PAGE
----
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Memory leaks prevention using an autoreleasepool in unit tests

Memory leaks often happen without notice. Although best practices like using a weak reference to self inside closures help a lot, it’s usually not enough to prevent you from finding a certain memory peak during the development of a project.

We can use memory graph debugging or Xcode Instruments to help find and fix leaked and abandoned memory. However, using tools manually requires us to make it part of our regular workflow to prevent memory leaks from sneaking in.

Making it easy to test your app for memory leaks prevents us from introducing them without notice. We will not avoid all leaks, but it will decrease the chance. A good practice is to write a unit test reproducing a memory leak you encountered to ensure the memory leak does not return in the future. Let’s see how this works.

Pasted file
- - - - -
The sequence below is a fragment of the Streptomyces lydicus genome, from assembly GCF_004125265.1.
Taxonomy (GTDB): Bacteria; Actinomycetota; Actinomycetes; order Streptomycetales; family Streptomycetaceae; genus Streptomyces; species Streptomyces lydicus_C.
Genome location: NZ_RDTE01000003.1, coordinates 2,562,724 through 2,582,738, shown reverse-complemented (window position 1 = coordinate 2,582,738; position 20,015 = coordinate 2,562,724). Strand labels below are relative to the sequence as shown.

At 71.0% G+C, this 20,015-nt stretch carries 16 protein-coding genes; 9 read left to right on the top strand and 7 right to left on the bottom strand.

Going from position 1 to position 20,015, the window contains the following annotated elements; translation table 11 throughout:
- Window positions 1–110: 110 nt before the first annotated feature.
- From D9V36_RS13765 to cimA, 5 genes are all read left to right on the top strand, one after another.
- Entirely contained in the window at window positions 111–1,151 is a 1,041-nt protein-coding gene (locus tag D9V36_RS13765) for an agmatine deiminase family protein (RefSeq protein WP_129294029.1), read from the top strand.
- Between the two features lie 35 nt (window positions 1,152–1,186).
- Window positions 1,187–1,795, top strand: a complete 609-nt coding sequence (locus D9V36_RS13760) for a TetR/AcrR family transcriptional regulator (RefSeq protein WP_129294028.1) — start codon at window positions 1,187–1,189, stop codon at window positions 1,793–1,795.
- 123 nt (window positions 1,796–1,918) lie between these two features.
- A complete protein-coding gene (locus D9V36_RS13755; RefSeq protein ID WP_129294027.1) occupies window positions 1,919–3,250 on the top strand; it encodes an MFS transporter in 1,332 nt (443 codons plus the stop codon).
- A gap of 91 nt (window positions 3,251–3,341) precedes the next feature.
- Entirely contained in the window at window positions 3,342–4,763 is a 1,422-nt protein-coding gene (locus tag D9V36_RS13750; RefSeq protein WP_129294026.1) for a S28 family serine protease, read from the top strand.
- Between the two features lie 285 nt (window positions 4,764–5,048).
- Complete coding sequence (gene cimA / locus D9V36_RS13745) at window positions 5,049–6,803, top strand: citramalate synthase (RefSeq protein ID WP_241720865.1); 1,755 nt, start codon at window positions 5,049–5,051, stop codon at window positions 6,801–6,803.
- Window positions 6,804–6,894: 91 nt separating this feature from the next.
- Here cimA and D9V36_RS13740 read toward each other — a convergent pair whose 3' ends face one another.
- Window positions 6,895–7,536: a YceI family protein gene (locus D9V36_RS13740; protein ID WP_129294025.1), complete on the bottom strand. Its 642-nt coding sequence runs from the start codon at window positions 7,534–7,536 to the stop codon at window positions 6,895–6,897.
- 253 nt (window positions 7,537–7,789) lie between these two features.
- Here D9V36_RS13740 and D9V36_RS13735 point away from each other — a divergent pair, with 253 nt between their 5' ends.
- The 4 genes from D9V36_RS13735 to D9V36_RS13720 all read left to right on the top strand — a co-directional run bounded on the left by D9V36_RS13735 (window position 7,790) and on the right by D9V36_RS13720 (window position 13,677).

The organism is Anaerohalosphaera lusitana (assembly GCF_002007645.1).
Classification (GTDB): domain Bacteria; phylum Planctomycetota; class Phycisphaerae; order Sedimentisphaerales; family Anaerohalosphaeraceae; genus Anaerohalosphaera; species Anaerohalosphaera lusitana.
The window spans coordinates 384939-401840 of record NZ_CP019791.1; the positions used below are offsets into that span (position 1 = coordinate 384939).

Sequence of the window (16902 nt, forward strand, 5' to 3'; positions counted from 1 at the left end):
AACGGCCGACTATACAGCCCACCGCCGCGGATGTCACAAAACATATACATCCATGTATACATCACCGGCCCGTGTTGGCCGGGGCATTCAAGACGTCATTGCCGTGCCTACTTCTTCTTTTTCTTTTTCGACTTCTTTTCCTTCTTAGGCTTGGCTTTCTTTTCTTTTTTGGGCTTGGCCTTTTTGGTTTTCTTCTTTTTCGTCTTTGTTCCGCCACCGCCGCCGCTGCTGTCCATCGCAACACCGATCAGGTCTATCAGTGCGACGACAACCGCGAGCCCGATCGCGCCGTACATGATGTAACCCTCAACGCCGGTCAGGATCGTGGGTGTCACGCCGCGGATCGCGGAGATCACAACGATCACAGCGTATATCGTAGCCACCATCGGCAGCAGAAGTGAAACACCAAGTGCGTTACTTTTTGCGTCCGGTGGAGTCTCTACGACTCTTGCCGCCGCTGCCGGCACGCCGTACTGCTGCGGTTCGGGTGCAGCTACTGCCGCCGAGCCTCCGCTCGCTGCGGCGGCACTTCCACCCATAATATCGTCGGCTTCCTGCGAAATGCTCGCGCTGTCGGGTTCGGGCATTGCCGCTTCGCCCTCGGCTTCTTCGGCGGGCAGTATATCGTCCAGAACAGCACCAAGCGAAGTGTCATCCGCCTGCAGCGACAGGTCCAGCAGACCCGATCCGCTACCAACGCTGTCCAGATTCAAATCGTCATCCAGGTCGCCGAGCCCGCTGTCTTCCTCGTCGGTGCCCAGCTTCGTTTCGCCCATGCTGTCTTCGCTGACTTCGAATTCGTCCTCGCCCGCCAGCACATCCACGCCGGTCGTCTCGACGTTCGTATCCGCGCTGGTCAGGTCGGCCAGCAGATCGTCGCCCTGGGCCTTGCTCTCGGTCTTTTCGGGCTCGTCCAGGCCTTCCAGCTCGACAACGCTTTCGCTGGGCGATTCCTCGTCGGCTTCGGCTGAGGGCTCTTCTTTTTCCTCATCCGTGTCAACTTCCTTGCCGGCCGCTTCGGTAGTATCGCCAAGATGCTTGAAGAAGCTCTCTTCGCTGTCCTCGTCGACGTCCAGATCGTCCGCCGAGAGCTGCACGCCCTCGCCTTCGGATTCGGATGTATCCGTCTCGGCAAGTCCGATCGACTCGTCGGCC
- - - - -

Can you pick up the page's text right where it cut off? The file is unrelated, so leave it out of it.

Avoiding memory leaks using unit tests

Writing a unit test by combining a weak reference with an autoreleasepool makes it easy to verify deallocation. You can see this technique as ascertaining that the deinit of a class executes and the memory releases.

In the following example, we’re verifying that a view controller is released:

/// Ensures that the OwnedBucketViewController gets deallocated after being added to the navigation stack, then popped.
func testDeallocation() {